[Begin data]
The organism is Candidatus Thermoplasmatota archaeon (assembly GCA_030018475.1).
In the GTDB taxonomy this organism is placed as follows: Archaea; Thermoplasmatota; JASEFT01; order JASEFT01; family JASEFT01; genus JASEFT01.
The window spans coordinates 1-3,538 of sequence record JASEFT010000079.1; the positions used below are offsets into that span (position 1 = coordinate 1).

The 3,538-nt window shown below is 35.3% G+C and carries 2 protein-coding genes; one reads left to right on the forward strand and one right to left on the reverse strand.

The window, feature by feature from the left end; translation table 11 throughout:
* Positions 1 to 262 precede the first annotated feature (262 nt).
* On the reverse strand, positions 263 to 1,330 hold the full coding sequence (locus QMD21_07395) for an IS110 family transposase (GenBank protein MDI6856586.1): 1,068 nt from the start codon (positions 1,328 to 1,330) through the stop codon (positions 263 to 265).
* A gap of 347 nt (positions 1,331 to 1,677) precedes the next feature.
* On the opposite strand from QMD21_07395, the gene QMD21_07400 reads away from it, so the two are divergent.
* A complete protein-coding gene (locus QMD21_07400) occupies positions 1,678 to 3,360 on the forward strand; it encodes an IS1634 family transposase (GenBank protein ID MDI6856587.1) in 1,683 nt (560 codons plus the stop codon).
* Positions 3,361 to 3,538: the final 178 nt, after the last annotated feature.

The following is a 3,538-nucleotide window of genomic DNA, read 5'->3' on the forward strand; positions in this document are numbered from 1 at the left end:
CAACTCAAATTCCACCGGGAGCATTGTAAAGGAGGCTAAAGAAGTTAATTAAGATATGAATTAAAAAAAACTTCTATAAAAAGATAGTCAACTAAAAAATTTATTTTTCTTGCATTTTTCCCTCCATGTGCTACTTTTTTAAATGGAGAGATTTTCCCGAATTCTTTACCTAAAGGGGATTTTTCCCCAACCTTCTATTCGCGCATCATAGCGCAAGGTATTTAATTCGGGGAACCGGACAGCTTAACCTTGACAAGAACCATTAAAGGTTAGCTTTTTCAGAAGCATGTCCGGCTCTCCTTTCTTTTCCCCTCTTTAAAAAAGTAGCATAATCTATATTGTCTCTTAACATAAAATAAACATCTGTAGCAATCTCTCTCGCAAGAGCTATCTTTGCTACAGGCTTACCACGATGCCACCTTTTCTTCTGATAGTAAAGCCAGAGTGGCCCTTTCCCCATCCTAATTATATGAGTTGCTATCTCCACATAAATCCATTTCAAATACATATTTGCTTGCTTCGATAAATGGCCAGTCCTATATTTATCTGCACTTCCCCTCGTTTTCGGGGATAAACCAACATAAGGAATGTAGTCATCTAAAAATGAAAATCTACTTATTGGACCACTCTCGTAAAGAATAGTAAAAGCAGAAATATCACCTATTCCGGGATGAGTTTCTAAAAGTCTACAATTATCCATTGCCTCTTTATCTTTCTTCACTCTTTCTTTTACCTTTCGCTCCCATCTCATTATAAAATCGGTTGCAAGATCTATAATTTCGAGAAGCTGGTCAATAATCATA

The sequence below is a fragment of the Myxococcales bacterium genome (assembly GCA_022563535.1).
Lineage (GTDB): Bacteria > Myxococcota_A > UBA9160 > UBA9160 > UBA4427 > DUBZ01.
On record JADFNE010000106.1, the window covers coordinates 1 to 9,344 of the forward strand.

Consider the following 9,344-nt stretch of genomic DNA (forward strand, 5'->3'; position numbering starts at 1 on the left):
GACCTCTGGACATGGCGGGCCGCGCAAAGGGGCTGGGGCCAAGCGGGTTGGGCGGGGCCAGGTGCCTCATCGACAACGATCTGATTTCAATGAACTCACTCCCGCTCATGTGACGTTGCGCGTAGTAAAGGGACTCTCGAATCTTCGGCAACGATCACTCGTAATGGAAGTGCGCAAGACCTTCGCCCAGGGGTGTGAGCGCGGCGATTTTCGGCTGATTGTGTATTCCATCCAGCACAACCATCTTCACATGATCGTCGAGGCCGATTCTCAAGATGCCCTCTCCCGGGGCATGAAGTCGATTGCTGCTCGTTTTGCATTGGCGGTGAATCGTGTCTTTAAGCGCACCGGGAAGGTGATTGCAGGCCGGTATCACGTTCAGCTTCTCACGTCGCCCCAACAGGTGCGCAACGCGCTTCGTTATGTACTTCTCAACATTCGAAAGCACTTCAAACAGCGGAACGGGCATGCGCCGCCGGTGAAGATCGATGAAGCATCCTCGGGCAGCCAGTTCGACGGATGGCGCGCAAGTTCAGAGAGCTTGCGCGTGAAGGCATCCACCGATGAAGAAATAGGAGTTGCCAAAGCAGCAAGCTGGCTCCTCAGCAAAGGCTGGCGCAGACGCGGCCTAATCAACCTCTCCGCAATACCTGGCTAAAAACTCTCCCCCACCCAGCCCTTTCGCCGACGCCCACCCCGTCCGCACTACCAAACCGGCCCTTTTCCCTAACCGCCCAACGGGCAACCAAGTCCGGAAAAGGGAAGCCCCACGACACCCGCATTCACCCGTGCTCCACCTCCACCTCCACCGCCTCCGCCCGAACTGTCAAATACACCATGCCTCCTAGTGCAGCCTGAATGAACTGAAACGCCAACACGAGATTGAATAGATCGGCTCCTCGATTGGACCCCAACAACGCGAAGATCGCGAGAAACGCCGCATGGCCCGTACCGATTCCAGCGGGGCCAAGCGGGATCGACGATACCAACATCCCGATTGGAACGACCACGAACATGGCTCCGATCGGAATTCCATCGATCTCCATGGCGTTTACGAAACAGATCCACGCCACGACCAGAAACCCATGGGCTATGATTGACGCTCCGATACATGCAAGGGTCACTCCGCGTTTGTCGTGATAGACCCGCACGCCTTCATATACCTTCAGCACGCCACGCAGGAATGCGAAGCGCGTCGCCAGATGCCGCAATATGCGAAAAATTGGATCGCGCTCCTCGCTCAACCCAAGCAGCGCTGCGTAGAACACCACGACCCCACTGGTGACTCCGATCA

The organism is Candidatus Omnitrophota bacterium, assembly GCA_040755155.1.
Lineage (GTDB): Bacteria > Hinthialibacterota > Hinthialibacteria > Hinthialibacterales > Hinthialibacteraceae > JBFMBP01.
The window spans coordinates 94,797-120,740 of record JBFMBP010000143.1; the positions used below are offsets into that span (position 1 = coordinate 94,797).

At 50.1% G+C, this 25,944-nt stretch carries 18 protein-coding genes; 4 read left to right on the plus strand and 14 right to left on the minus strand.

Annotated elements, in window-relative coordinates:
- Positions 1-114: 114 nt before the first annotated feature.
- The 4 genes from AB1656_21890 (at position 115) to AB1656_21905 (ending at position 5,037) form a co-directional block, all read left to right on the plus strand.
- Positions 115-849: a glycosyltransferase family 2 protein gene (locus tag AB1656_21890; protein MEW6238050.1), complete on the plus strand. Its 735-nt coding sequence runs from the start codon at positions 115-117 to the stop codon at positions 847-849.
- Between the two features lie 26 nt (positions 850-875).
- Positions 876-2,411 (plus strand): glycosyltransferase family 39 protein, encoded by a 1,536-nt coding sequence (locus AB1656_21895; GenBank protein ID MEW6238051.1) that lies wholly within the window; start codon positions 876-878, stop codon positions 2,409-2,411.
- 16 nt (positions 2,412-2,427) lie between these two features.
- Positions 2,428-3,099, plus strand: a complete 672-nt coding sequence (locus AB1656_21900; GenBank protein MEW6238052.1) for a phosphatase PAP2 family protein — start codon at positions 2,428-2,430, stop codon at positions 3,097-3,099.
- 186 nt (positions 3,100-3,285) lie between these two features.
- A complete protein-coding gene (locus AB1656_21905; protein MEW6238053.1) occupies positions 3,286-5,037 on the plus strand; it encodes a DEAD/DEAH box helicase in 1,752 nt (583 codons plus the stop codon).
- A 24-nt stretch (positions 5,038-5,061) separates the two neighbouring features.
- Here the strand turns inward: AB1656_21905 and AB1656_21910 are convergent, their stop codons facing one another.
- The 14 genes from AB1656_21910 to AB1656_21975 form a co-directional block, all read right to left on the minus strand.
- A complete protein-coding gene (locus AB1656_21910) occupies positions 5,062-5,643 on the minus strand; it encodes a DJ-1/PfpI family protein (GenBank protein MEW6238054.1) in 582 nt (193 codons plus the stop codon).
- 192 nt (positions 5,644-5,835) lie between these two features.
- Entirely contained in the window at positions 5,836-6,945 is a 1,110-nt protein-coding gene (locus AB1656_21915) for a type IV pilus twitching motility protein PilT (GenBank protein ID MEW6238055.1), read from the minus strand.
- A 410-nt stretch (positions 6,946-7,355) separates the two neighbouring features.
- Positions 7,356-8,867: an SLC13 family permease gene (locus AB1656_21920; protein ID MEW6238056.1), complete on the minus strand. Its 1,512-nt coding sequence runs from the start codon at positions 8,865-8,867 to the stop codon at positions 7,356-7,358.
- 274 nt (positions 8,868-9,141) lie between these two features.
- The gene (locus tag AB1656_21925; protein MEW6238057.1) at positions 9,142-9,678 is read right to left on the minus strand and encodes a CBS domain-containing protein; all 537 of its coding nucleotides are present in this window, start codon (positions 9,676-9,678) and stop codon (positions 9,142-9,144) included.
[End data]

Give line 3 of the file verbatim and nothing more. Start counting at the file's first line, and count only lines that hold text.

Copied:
The window spans coordinates 1-3,538 of sequence record JASEFT010000079.1; the positions used below are offsets into that span (position 1 = coordinate 1).